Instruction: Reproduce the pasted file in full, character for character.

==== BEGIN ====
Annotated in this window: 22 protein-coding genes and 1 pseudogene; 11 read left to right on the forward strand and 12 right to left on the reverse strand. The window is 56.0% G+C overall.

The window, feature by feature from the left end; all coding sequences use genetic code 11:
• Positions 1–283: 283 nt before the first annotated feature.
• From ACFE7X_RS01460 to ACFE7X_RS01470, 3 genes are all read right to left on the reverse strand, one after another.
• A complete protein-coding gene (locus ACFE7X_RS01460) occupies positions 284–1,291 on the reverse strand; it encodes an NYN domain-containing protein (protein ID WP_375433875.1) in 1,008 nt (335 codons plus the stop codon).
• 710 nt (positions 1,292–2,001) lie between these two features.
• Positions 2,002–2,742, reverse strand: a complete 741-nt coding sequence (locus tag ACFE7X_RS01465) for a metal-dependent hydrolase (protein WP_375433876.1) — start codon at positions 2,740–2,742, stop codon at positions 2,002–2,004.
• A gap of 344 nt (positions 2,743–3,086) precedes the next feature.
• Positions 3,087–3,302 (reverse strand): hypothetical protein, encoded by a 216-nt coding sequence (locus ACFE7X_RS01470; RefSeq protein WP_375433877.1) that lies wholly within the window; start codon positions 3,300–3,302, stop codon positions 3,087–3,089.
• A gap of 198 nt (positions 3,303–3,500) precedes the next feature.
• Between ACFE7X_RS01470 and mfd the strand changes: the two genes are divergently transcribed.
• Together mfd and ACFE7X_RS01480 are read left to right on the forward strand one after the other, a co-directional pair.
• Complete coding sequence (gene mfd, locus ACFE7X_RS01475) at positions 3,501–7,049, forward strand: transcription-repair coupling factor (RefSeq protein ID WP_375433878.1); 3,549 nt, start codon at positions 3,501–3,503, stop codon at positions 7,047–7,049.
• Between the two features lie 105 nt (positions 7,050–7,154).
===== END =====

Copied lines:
Annotated in this window: 22 protein-coding genes and 1 pseudogene; 11 read left to right on the forward strand and 12 right to left on the reverse strand. The window is 56.0% G+C overall.

The window, feature by feature from the left end; all coding sequences use genetic code 11:
• Positions 1–283: 283 nt before the first annotated feature.
• From ACFE7X_RS01460 to ACFE7X_RS01470, 3 genes are all read right to left on the reverse strand, one after another.
• A complete protein-coding gene (locus ACFE7X_RS01460) occupies positions 284–1,291 on the reverse strand; it encodes an NYN domain-containing protein (protein ID WP_375433875.1) in 1,008 nt (335 codons plus the stop codon).
• 710 nt (positions 1,292–2,001) lie between these two features.
• Positions 2,002–2,742, reverse strand: a complete 741-nt coding sequence (locus tag ACFE7X_RS01465) for a metal-dependent hydrolase (protein WP_375433876.1) — start codon at positions 2,740–2,742, stop codon at positions 2,002–2,004.
• A gap of 344 nt (positions 2,743–3,086) precedes the next feature.
• Positions 3,087–3,302 (reverse strand): hypothetical protein, encoded by a 216-nt coding sequence (locus ACFE7X_RS01470; RefSeq protein WP_375433877.1) that lies wholly within the window; start codon positions 3,300–3,302, stop codon positions 3,087–3,089.
• A gap of 198 nt (positions 3,303–3,500) precedes the next feature.
• Between ACFE7X_RS01470 and mfd the strand changes: the two genes are divergently transcribed.
• Together mfd and ACFE7X_RS01480 are read left to right on the forward strand one after the other, a co-directional pair.
• Complete coding sequence (gene mfd, locus ACFE7X_RS01475) at positions 3,501–7,049, forward strand: transcription-repair coupling factor (RefSeq protein ID WP_375433878.1); 3,549 nt, start codon at positions 3,501–3,503, stop codon at positions 7,047–7,049.
• Between the two features lie 105 nt (positions 7,050–7,154).